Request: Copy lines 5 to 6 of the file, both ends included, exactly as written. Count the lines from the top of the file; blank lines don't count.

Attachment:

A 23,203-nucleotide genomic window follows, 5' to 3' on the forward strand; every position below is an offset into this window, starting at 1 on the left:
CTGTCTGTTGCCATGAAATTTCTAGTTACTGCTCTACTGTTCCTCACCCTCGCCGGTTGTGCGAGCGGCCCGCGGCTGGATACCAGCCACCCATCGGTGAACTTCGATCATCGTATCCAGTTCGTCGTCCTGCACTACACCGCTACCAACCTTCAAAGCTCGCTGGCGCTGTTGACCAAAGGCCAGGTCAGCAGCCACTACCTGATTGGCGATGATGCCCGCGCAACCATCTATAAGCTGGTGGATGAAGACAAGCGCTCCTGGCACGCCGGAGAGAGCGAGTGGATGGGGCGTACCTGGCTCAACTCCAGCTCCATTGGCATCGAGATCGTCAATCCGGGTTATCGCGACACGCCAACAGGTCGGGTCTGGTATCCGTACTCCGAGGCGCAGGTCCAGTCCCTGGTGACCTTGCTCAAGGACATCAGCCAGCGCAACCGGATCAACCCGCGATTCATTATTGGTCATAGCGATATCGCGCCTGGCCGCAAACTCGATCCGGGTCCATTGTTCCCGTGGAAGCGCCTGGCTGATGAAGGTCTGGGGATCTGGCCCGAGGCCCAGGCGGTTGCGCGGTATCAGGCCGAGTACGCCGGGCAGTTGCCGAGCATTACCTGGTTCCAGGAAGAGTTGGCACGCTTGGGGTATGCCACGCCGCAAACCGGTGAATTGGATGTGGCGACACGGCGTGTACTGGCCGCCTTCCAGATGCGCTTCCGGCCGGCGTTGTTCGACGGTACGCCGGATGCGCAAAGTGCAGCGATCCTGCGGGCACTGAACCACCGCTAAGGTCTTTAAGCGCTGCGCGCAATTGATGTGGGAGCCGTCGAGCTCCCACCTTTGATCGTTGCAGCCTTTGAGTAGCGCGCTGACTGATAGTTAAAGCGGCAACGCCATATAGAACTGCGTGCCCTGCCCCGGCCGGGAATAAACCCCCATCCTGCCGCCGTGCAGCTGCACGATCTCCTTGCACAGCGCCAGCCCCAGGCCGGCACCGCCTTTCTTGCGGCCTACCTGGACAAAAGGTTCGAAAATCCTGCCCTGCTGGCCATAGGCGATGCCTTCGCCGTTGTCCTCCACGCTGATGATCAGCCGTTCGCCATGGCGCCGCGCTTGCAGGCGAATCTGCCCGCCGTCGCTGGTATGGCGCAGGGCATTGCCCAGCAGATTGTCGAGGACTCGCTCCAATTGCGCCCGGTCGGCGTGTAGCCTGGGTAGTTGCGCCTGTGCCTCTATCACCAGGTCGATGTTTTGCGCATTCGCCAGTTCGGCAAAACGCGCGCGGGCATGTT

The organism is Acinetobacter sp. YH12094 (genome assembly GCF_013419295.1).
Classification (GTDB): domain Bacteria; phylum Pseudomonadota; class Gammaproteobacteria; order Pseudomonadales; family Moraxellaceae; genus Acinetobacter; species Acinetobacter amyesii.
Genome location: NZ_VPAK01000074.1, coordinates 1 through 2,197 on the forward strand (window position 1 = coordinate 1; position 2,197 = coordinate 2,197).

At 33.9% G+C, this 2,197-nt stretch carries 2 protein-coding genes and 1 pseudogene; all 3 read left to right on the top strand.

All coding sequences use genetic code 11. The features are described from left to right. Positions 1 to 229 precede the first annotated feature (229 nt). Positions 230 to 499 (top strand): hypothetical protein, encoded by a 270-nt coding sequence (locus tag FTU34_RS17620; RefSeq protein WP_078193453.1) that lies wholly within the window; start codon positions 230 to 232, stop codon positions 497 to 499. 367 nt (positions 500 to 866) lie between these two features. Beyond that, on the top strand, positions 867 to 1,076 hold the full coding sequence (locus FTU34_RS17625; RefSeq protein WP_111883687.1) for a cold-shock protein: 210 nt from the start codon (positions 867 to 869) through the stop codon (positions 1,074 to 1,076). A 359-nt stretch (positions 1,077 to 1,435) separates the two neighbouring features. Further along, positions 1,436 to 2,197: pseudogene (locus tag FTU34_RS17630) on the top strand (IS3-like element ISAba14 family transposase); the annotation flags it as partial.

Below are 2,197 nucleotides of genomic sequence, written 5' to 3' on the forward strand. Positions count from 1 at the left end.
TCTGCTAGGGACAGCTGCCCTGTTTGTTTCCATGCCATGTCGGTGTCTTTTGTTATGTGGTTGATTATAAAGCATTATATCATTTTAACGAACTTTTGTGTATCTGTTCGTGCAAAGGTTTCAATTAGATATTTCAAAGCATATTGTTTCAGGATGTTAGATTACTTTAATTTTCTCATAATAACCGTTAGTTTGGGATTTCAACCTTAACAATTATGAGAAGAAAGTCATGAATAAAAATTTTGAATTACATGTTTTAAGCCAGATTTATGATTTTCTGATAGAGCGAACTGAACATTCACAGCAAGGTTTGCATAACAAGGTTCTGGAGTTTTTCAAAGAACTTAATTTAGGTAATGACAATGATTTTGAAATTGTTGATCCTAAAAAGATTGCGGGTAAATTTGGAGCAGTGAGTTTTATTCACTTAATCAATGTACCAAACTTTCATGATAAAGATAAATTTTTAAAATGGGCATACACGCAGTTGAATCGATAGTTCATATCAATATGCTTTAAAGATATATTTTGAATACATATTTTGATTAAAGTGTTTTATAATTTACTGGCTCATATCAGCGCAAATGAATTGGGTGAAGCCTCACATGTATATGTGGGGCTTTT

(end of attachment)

Genome location: NZ_VPAK01000074.1, coordinates 1 through 2,197 on the forward strand (window position 1 = coordinate 1; position 2,197 = coordinate 2,197).

At 33.9% G+C, this 2,197-nt stretch carries 2 protein-coding genes and 1 pseudogene; all 3 read left to right on the top strand.